2 Stars - Depressing

The artistic style of director Kelly Reichardt and the authentic acting of Michelle Williams make the depressing journey of Wendy all the more convincing.  In their film “Wendy and Lucy,” what is lacking is not cinematic skill but rather a story that provides hope for a lost soul with small dreams and lack of family or community support.

A strength of the film is that we have no idea who Wendy (Michelle Williams) really is.  She could be anyone - the woman you see at the side of the road in need or the one walking down the aisle of your neighborhood grocery store.  She is alone but hums a haunting tune.  She is homeless but she finds a way to brush her teeth.  She has a companion but it is only a dog.  She has a plan for her life but it is only a change in geography.  But it is this plan that reveals Wendy’s inner angst when she explains her desire to travel from Indiana to Alaska is because she hears “people are needed there”.  Realizing that there must be no one in her life who needs her, we begin to understand the depth of this call on her soul.  This is revealed by her call to connect with her sister in a time of need only to be brushed off and left on her own emotionally and financially.

Getting as far as Oregon, her plan unravels when her 20 year old car breaks down.  But the tension created by this event is far more palpable because of the people whose own emptiness dangerously crosses hers.  With a Hitchcock-like style, the tension builds as we identify with the vulnerability of this young woman.  From the drug-fest fire-ring to the gambling-addicted mechanic to the psychotic man who finds her sleeping alone in the forest, the possibilities for real harm are obvious.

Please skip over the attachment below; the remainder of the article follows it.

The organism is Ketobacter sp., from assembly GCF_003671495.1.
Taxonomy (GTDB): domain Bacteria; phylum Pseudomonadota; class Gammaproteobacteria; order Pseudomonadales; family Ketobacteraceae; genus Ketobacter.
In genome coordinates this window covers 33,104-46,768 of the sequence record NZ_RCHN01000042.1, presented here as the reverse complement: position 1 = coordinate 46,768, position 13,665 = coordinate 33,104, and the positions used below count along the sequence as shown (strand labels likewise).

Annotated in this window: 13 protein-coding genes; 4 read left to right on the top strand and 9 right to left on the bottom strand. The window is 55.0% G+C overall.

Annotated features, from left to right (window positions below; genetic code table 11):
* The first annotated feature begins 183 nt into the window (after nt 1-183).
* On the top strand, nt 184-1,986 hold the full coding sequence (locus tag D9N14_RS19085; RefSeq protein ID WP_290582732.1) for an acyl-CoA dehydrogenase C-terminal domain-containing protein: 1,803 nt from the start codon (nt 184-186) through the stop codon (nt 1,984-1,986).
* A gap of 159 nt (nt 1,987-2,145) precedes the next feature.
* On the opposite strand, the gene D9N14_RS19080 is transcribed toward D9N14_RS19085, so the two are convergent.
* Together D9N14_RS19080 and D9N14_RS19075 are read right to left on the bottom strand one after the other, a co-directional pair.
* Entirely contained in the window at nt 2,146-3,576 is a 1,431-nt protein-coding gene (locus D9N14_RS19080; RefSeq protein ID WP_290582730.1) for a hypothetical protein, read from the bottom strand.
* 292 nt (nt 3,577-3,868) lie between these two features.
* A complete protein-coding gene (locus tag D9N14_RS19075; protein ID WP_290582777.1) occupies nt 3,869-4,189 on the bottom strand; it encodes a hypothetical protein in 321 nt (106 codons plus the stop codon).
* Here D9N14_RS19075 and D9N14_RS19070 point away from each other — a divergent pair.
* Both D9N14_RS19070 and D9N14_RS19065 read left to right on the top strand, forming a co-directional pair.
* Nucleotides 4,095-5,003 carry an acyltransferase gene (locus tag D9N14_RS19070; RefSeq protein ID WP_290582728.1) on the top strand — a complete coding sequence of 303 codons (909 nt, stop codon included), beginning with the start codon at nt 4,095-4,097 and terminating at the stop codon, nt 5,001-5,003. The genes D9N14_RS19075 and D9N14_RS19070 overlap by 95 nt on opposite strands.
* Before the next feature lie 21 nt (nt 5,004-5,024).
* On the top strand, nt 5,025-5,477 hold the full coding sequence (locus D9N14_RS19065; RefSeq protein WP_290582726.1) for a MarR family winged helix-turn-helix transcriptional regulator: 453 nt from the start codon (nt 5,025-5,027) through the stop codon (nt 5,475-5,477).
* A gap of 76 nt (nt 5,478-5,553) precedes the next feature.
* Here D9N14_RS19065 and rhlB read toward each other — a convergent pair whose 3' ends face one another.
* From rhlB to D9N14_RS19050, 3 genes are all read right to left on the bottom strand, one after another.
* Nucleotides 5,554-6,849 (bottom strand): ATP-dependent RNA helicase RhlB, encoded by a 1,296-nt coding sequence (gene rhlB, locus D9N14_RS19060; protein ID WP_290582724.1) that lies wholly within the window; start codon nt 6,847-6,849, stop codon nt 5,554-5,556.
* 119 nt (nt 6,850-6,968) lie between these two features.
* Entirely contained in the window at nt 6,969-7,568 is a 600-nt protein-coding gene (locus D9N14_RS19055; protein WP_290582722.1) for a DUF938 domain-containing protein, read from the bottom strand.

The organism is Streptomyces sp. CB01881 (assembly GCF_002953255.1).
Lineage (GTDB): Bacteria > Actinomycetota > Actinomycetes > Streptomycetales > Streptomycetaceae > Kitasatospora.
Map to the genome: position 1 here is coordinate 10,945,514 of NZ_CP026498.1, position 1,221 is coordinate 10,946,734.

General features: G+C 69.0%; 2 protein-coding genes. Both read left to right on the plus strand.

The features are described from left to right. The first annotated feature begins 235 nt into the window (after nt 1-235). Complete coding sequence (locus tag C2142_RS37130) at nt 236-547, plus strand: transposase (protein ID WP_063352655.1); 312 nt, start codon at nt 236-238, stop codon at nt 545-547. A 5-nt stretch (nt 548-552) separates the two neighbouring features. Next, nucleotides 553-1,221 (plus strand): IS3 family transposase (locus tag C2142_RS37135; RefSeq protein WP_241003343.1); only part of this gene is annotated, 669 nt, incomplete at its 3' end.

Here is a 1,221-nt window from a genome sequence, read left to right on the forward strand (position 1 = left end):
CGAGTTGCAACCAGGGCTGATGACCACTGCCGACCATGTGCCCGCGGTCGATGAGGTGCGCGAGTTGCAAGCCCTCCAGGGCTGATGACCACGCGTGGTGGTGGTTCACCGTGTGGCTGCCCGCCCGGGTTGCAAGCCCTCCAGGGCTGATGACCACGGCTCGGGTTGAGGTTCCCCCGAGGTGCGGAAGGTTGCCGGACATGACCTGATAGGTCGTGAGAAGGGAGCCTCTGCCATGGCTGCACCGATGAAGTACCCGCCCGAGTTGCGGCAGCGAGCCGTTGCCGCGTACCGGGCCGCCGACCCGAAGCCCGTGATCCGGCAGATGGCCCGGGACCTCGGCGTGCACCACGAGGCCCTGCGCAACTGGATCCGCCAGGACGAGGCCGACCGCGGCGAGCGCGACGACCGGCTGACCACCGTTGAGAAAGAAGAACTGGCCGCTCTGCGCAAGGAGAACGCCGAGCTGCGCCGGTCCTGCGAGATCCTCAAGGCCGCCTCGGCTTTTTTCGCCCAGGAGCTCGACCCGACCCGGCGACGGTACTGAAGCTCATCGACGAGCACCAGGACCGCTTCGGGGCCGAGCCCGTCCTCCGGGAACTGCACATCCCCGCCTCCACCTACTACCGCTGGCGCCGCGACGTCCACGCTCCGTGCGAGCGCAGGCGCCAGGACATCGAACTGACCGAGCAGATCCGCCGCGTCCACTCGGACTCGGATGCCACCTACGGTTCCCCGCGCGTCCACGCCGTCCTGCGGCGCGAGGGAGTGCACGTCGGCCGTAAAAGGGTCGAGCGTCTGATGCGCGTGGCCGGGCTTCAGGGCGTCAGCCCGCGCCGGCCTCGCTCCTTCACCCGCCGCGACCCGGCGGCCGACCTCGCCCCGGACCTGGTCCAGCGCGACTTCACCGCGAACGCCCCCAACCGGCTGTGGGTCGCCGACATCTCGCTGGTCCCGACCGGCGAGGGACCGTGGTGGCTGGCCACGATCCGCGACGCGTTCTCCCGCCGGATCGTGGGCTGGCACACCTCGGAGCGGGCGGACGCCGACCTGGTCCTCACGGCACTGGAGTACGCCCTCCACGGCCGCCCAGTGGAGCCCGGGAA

Although Lucy gets equal billing in this film, we soon realize that Wendy’s life is such that she can’t even keep Lucy’s protection and love.  This finally leaves Wendy completely alone in a world full with so much possibility.  It is this emptiness that causes the film to ultimately lack truth.  In the emptiest of lives, there is still room to hope for love and companionship.  That this film implies we are left with only a haunting tune as we ride alone into our bleak futures is simply a lie - a lie we should all reject.


  1. Have you ever felt completely alone?  If you have, what did you do to find your way back into relationship?
  2. The tenderness that the Walgreen security guard (Wally Dalton) showed in giving Wendy six dollars and the use of his phone was the most human compassion extended to Wendy.  Do you believe that such little compassion offered to those in need is true to life or not?  Why do you answer as you do?
  3. Do you believe the choice that Wendy makes about Lucy is for the best or not?  Is it one based on self-denial of her own need for companionship or the realization that she cannot provide for her?
Posted on June 1, 2011 and filed under 2 STARS, DEPRESSING.